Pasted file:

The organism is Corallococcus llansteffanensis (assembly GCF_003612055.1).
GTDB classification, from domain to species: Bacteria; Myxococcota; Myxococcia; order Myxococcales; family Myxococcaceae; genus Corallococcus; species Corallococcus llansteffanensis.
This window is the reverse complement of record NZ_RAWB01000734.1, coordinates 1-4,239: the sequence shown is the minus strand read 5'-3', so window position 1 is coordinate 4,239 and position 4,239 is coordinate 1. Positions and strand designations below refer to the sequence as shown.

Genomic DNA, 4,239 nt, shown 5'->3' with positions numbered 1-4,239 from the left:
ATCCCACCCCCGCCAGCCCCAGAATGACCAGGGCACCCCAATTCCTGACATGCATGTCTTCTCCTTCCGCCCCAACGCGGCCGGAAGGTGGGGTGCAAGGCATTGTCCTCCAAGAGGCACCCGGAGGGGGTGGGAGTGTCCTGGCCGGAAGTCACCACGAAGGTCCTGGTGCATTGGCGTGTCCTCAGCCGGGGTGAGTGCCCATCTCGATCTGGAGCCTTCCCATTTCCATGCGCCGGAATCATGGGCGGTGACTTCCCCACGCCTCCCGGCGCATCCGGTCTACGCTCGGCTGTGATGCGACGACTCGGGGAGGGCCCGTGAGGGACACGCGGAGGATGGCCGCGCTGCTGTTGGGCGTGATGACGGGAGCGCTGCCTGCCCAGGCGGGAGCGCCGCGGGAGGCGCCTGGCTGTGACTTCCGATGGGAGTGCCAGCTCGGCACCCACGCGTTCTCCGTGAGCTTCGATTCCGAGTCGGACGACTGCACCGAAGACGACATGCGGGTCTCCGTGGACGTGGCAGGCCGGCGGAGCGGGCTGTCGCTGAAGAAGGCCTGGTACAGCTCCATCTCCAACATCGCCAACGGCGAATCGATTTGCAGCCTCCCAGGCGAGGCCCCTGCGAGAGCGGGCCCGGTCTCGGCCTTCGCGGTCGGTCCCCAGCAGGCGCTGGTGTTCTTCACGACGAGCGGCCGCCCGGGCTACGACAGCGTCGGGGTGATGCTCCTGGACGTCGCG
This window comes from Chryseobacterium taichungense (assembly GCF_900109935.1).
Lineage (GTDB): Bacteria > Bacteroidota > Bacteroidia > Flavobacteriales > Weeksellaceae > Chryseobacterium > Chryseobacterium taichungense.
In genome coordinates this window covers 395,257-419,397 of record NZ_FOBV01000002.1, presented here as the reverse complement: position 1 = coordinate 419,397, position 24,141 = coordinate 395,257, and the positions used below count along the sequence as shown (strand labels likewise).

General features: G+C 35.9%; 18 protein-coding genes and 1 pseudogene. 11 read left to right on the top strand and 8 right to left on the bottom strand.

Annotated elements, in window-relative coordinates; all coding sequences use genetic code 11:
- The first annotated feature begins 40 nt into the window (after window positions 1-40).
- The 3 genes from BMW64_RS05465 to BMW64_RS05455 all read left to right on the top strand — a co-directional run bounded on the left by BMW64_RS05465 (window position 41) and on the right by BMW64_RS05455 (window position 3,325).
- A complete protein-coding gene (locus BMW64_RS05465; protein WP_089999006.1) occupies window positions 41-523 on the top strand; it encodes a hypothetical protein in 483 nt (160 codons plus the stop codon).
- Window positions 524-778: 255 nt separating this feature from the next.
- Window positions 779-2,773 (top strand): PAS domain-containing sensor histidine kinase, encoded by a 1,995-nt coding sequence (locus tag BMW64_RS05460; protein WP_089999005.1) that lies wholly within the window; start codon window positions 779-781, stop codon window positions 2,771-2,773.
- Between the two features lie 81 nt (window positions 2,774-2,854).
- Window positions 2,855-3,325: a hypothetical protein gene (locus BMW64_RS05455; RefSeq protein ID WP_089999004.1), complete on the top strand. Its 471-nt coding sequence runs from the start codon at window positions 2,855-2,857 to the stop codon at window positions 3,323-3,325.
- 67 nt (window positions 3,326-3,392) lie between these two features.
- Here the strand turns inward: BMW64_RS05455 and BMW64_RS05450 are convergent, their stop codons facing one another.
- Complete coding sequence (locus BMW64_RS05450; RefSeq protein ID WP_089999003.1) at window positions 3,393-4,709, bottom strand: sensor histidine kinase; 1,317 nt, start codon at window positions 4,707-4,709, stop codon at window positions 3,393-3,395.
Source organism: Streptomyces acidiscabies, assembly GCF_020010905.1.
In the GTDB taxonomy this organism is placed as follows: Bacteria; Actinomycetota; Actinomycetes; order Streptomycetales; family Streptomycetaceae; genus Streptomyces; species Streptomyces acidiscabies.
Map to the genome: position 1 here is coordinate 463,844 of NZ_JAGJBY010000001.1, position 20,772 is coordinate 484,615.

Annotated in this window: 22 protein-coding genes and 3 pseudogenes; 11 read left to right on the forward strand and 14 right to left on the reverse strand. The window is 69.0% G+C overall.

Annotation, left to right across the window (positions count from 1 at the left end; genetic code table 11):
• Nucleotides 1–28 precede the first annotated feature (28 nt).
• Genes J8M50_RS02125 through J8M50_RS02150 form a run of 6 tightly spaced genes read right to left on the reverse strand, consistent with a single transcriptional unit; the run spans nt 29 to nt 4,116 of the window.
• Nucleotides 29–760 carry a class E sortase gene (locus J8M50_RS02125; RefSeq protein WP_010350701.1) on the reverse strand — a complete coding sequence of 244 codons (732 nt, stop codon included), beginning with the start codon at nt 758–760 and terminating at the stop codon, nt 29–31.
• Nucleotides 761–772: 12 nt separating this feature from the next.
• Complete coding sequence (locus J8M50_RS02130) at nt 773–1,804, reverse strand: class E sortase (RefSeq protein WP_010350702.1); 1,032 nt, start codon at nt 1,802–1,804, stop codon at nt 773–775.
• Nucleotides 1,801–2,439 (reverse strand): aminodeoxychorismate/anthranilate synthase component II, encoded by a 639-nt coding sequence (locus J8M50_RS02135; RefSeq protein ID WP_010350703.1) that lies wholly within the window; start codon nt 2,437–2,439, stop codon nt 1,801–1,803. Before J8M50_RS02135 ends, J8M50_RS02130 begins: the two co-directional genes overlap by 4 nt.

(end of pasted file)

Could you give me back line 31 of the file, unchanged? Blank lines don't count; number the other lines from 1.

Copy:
• Nucleotides 1,801–2,439 (reverse strand): aminodeoxychorismate/anthranilate synthase component II, encoded by a 639-nt coding sequence (locus J8M50_RS02135; RefSeq protein ID WP_010350703.1) that lies wholly within the window; start codon nt 2,437–2,439, stop codon nt 1,801–1,803. Before J8M50_RS02135 ends, J8M50_RS02130 begins: the two co-directional genes overlap by 4 nt.